an alternative to inpatient psychiatric hospitalization or as a 
stepdown to shorten an inpatient stay and transition a patient to a 
less intensive level of care, section 1861(ff)(3)(A) of the Act 
specifies that a PHP is a program furnished by a hospital, to its 
outpatients, or by a Community Mental Health Center (CMHC). In the CY 
2017 OPPS/ASC proposed rule (81 FR 45690), in the discussion of the 
proposed implementation of section 603 of Bipartisan Budget Act of 
2015, we noted that because CMHCs also furnish PHP services and are 
ineligible to be provider-based to a hospital, a nonexcepted off-campus 
PBD would be eligible for PHP payment if the entity enrolls and bills 
as a CMHC for payment under the OPPS. We further noted that a hospital 
may choose to enroll a nonexcepted off-campus PBD as a CMHC, provided 
it meets all Medicare requirements and conditions of participation.
    Commenters expressed concern that without a clear payment mechanism 
for PHP services furnished by nonexcepted off-campus PBDs, access to 
partial hospitalization services would be limited, and pointed out the 
critical role PHPs play in the continuum of mental health care. Many 
commenters believed that Congress did not intend for partial 
hospitalization services to no longer be paid for by Medicare when such 
services are furnished by nonexcepted off-campus PBDs. Several 
commenters disagreed with the notion of enrolling as a CMHC in order to 
receive payment for PHP services. These commenters stated that 
hospital-based PHPs and CMHCs are inherently different in structure, 
operation, and payment, and noted that the conditions of participation 
for hospital departments and CMHCs are different. Several commenters 
requested that CMS find a mechanism to pay hospital-based PHPs in 
nonexcepted off-campus PBDs.
    Because we shared the commenters' concerns, in the CY 2017 OPPS/ASC 
final rule with comment period and interim final rule with comment 
period (81 FR 79715, 79717, and 79727), we adopted payment for partial 
hospitalization items and services furnished by nonexcepted off-campus 
PBDs under the PFS. When billed in accordance with the CY 2017 interim 
final rule, these partial hospitalization services are paid at the CMHC 
per diem rate for APC 5853, for providing three or more partial 
hospitalization services per day (81 FR 79727).
    In the CY 2017 OPPS/ASC proposed rule (81 FR 45681), the CY 2017 
OPPS/ASC final rule with comment period, and interim final rule with 
comment period (81 FR 79717 and 79727), we noted that when a 
beneficiary receives outpatient services in an off-campus department of 
a hospital, the total Medicare payment for those services is generally 
higher than when those same services are provided in a physician's 
office. Similarly, when partial hospitalization services are provided 
in a hospital-based PHP, Medicare pays more than when those same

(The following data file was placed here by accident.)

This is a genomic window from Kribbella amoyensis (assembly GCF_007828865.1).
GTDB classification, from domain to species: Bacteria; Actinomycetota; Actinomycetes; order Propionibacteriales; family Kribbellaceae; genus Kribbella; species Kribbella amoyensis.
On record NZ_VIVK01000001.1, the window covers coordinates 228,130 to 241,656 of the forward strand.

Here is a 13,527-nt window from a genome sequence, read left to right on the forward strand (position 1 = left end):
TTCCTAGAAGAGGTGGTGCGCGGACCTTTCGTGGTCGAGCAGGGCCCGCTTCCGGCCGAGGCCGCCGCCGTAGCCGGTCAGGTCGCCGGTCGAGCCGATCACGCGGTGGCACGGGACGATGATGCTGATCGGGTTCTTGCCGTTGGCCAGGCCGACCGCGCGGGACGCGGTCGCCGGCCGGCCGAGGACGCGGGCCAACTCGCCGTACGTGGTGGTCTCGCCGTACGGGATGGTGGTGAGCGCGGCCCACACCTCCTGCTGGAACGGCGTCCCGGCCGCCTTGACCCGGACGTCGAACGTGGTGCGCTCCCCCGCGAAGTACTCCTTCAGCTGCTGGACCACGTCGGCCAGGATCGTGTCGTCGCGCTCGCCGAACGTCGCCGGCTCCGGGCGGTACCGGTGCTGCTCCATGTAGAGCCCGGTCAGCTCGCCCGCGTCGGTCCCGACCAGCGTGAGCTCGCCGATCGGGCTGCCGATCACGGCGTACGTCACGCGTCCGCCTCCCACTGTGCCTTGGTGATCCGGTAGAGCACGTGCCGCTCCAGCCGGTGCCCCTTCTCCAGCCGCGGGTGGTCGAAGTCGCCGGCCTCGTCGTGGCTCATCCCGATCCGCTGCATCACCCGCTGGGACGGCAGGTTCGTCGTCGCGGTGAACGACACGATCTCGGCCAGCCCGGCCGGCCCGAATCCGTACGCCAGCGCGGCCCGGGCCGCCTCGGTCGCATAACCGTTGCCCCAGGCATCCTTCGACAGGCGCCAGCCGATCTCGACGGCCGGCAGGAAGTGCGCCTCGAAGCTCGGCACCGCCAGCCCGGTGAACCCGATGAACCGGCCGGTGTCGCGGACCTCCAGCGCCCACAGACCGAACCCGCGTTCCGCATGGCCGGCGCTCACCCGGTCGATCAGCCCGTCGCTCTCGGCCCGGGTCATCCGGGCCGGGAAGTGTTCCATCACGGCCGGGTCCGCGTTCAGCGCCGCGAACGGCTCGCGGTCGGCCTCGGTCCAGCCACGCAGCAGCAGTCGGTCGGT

services are provided by a CMHC. Our rationale for adopting the CMHC 
per diem rate for APC 5853 as the PFS payment amount for nonexcepted 
off-campus PBDs providing PHP services is because CMHCs are 
freestanding entities that are not part of a hospital, but they provide 
the same PHP services as hospital-based PHPs (81 FR 79727). This is 
similar to the differences between freestanding entities paid under the 
PFS that furnish other services also provided by hospital-based 
entities. Similar to other entities currently paid for their technical 
component services under the PFS, we believe CMHCs would typically have 
lower cost structures than hospital-based PHPs, largely due to lower 
overhead costs and other indirect costs such as administration, 
personnel, and security. We believe that paying for nonexcepted 
hospital-based partial hospitalization services at the lower CMHC per 
diem rate aligns with section 603 of Bipartisan Budget Act of 2015, 
while also preserving access to PHP services. In addition, nonexcepted 
off-campus PBDs will not be required to enroll as CMHCs in order to 
bill and be paid for providing partial hospitalization services. 
However, a nonexcepted off-campus PBD that wishes to provide PHP 
services may still enroll as a CMHC if it chooses to do so and meets 
the relevant requirements. Finally, we recognize that because hospital-
based PHPs are providing partial hospitalization services in the 
hospital outpatient setting, they can offer benefits that CMHCs do not 
have, such as an easier patient transition to and from inpatient care, 
and easier sharing of health information between the PHP and the 
inpatient staff.
    In the CY 2018 PFS proposed rule, we did not propose to require 
these PHPs to enroll as CMHCs but instead we proposed to continue to 
pay nonexcepted off-campus PBDs providing PHP items and services under 
the PFS. Further, in that CY 2018 PFS proposed rule, we proposed to 
continue to adopt the CMHC per diem rate for APC 5853 as the PFS 
payment amount for nonexcepted off-campus PBDs providing three or more 
PHP services per day in CY 2018.
    The following is a summary of the public comments received on 
potential changes to our methodology and our responses:
    Comment: We received several comments in response to the CY 2018 
PFS proposals pertaining to nonexcepted off-campus PBDs providing PHP